Scientists found, over a period of 30 years, the more nuts people ate, the less likely they were to die.
A daily handful of nuts cut death rates from any cause by a fifth, reduced those related to heart disease by nearly 30 per cent, and lowered the chances of dying from cancer by 11 per cent.
Regular nut-eaters also enjoyed the added benefit of being slimmer than nut dodgers.
The findings, drawing on data on almost 120,000 American men and women, suggests that nut-lovers who adopt squirrel-like eating habits may have solved the problem of how to snack and stay healthy.
“The most obvious benefit was a reduction of 29 per cent in deaths from heart disease – the major killer of people in America,” said Dr Charles Fuchs, from the Dana-Farber Cancer Institute in Boston, who led the study published in the New England Journal of Medicine.
“But we also saw a significant reduction – 11 per cent – in the risk of dying from cancer.”
Nut-eaters tend to be more health-conscious than average members of the public.
The study found they were leaner, less likely to smoke, and more likely to exercise, take vitamin supplements, and consume fruit and vegetables.
But all these factors were taken into account by the researchers, who used statistical techniques to isolate the independent association between nut consumption and mortality.
“In all these analyses, the more nuts people ate, the less likely they were to die over the 30-year follow-up period,” said co-author Dr Ying Bao, from Brigham and Women’s Hospital in Boston.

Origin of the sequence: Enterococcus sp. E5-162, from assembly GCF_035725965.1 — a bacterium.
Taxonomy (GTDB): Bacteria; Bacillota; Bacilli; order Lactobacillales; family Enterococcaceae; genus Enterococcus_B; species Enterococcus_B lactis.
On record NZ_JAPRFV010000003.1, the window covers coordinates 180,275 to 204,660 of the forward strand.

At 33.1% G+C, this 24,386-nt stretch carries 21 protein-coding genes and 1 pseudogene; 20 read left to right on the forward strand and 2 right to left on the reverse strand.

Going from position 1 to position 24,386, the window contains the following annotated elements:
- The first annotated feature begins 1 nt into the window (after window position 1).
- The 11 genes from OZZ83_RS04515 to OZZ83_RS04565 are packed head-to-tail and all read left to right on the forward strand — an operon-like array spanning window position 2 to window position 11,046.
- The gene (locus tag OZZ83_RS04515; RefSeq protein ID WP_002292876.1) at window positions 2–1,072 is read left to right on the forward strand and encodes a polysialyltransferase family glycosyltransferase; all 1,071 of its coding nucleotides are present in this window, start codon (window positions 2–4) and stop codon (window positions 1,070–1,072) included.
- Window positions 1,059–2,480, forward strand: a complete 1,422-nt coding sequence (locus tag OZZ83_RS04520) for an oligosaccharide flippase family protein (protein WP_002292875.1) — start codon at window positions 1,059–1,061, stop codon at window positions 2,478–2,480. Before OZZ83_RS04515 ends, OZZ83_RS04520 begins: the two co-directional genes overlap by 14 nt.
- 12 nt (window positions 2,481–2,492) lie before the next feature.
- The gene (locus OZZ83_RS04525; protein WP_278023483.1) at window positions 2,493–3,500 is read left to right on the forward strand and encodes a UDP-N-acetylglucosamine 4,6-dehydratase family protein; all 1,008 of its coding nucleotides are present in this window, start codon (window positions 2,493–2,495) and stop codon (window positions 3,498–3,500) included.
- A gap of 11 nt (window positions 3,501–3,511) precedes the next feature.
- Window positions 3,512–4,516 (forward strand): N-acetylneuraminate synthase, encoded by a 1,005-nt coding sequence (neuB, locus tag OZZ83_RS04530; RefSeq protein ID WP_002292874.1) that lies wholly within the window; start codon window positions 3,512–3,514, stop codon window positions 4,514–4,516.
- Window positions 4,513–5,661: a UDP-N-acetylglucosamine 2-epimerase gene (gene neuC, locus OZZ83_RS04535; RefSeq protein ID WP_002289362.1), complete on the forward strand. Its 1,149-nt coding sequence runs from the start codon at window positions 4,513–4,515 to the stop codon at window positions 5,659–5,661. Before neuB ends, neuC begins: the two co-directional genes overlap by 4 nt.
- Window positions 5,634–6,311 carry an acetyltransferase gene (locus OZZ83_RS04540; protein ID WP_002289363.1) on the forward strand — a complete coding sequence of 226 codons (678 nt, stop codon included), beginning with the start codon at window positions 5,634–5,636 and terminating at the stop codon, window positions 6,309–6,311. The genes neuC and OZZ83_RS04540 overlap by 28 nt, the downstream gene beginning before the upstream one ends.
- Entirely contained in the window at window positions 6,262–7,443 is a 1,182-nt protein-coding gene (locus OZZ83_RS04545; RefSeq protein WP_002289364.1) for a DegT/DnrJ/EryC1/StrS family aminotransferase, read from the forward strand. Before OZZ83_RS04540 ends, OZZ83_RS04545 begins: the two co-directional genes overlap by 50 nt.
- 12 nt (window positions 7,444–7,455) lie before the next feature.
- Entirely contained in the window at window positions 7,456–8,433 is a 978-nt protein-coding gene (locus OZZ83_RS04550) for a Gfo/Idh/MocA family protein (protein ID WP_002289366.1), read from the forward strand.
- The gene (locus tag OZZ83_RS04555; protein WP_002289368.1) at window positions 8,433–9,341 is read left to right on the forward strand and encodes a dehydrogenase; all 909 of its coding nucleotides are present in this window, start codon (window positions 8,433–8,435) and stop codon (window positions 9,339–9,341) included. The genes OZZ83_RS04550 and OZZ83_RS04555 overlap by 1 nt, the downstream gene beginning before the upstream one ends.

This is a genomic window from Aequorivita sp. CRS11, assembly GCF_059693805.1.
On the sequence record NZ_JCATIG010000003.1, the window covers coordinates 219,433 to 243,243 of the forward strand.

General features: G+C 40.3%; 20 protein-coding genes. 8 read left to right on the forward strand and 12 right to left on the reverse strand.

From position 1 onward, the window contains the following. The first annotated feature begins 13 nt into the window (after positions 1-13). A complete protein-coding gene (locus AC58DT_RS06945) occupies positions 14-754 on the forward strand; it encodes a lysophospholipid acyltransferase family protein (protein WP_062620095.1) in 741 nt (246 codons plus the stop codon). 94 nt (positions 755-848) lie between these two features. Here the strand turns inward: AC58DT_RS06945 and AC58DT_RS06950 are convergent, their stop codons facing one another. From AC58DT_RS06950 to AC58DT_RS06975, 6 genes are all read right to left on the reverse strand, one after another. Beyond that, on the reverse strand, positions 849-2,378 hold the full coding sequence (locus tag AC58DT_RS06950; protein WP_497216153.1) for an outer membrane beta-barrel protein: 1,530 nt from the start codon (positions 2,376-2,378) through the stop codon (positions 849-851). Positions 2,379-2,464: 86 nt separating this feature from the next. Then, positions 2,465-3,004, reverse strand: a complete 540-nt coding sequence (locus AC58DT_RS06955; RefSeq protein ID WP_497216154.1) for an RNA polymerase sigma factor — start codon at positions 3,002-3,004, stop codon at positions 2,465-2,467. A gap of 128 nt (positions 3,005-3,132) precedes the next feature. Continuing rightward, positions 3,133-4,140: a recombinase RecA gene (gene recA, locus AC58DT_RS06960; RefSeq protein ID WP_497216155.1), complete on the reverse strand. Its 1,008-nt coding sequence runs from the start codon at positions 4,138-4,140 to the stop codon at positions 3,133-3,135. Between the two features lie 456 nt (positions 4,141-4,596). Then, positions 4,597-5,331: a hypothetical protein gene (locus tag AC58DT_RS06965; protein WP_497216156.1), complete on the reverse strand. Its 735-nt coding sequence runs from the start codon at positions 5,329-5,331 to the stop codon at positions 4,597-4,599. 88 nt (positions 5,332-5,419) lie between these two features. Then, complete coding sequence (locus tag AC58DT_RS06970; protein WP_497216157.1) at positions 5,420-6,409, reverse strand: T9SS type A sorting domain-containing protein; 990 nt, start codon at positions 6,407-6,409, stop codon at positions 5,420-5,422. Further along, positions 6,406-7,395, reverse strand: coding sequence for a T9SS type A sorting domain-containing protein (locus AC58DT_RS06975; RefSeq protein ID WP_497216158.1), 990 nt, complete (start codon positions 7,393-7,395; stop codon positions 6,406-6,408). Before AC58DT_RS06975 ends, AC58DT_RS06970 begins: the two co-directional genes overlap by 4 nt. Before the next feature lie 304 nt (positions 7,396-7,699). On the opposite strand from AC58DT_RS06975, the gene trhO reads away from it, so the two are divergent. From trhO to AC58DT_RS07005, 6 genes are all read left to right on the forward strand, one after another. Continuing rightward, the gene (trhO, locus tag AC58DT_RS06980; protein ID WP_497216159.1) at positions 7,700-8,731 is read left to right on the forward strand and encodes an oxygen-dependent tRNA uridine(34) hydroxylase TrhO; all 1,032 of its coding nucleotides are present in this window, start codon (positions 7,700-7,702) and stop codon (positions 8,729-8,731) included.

Death rates from all causes were reduced by 11 per cent in people who ate nuts once a week, 13 per cent in those who ate them two to four times a week, and 15 per cent when nuts were consumed five to six times a week.
Individuals with a daily nut “habit” were 20 per cent less likely to die over three decades.
The researchers examined health data from two large lifestyle studies conducted in the US among health workers: the Nurses’ Health Study and the Health Professionals’ Follow-up Study.
Participants in both filled in detailed food questionnaires every two to four years and the progress of their health was monitored.
As part of the research, they were asked to estimate how often they consumed nuts in a serving size of one ounce – equivalent to a handful.
Although the study was unable to single out the “healthiest” nut, it showed that the effect on death rates was similar for “tree nuts”, such as walnuts, hazelnuts, cashews, almonds, Brazil nuts, pecans and pistachios, and peanuts, which are not true nuts but beans which grow from roots.
Several studies have linked nut consumption with health benefits, such as reducing the risk of heart disease, diabetes and bowel cancer.
But this was the first large-scale study of the impact of nut consumption on mortality, the authors said.
The scientists, who received a research grant from the International Tree Nut Council as well as the US National Institutes of Health, said it was not possible to prove a causal link between eating nuts and living longer.
But they wrote: “Our data are consistent with a wealth of existing observational and clinical trial data in supporting the health benefits of nut consumption for many chronic diseases.
“In addition, nutrients in nuts such as unsaturated fatty acids, high-quality protein, fibre, vitamins and minerals may confer cardioprotective, anti-carcinogenic, anti-inflammatory, and antioxidant properties.”